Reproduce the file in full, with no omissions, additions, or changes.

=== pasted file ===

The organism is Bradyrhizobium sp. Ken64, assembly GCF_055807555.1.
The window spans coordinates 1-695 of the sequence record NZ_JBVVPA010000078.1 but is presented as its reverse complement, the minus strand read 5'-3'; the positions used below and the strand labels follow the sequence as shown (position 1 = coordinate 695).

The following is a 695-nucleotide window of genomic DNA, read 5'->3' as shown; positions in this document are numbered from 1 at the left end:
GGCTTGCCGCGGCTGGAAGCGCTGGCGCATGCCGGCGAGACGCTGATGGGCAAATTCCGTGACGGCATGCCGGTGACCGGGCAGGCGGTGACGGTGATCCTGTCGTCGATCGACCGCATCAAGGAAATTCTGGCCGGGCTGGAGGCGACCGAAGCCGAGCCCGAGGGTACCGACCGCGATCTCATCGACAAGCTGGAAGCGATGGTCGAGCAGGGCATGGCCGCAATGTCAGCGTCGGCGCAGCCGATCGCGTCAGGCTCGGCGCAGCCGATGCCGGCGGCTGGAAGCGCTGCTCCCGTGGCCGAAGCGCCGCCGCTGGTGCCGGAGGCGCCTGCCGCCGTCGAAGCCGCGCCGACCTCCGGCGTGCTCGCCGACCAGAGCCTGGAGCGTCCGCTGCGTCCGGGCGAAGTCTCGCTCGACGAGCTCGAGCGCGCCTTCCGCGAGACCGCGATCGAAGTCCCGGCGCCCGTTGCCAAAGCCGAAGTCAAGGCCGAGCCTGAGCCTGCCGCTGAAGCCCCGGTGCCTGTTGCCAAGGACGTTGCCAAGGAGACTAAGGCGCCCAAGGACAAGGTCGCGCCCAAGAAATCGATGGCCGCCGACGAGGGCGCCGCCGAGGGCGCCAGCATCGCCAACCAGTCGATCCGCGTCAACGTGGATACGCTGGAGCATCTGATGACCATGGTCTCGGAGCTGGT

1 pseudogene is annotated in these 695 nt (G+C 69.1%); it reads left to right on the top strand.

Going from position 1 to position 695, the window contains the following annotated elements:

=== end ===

The organism is Bradyrhizobium sp. Ken64, assembly GCF_055807555.1.
The window spans coordinates 1-695 of the sequence record NZ_JBVVPA010000078.1 but is presented as its reverse complement, the minus strand read 5'-3'; the positions used below and the strand labels follow the sequence as shown (position 1 = coordinate 695).

The following is a 695-nucleotide window of genomic DNA, read 5'->3' as shown; positions in this document are numbered from 1 at the left end:
GGCTTGCCGCGGCTGGAAGCGCTGGCGCATGCCGGCGAGACGCTGATGGGCAAATTCCGTGACGGCATGCCGGTGACCGGGCAGGCGGTGACGGTGATCCTGTCGTCGATCGACCGCATCAAGGAAATTCTGGCCGGGCTGGAGGCGACCGAAGCCGAGCCCGAGGGTACCGACCGCGATCTCATCGACAAGCTGGAAGCGATGGTCGAGCAGGGCATGGCCGCAATGTCAGCGTCGGCGCAGCCGATCGCGTCAGGCTCGGCGCAGCCGATGCCGGCGGCTGGAAGCGCTGCTCCCGTGGCCGAAGCGCCGCCGCTGGTGCCGGAGGCGCCTGCCGCCGTCGAAGCCGCGCCGACCTCCGGCGTGCTCGCCGACCAGAGCCTGGAGCGTCCGCTGCGTCCGGGCGAAGTCTCGCTCGACGAGCTCGAGCGCGCCTTCCGCGAGACCGCGATCGAAGTCCCGGCGCCCGTTGCCAAAGCCGAAGTCAAGGCCGAGCCTGAGCCTGCCGCTGAAGCCCCGGTGCCTGTTGCCAAGGACGTTGCCAAGGAGACTAAGGCGCCCAAGGACAAGGTCGCGCCCAAGAAATCGATGGCCGCCGACGAGGGCGCCGCCGAGGGCGCCAGCATCGCCAACCAGTCGATCCGCGTCAACGTGGATACGCTGGAGCATCTGATGACCATGGTCTCGGAGCTGGT

1 pseudogene is annotated in these 695 nt (G+C 69.1%); it reads left to right on the top strand.

Going from position 1 to position 695, the window contains the following annotated elements: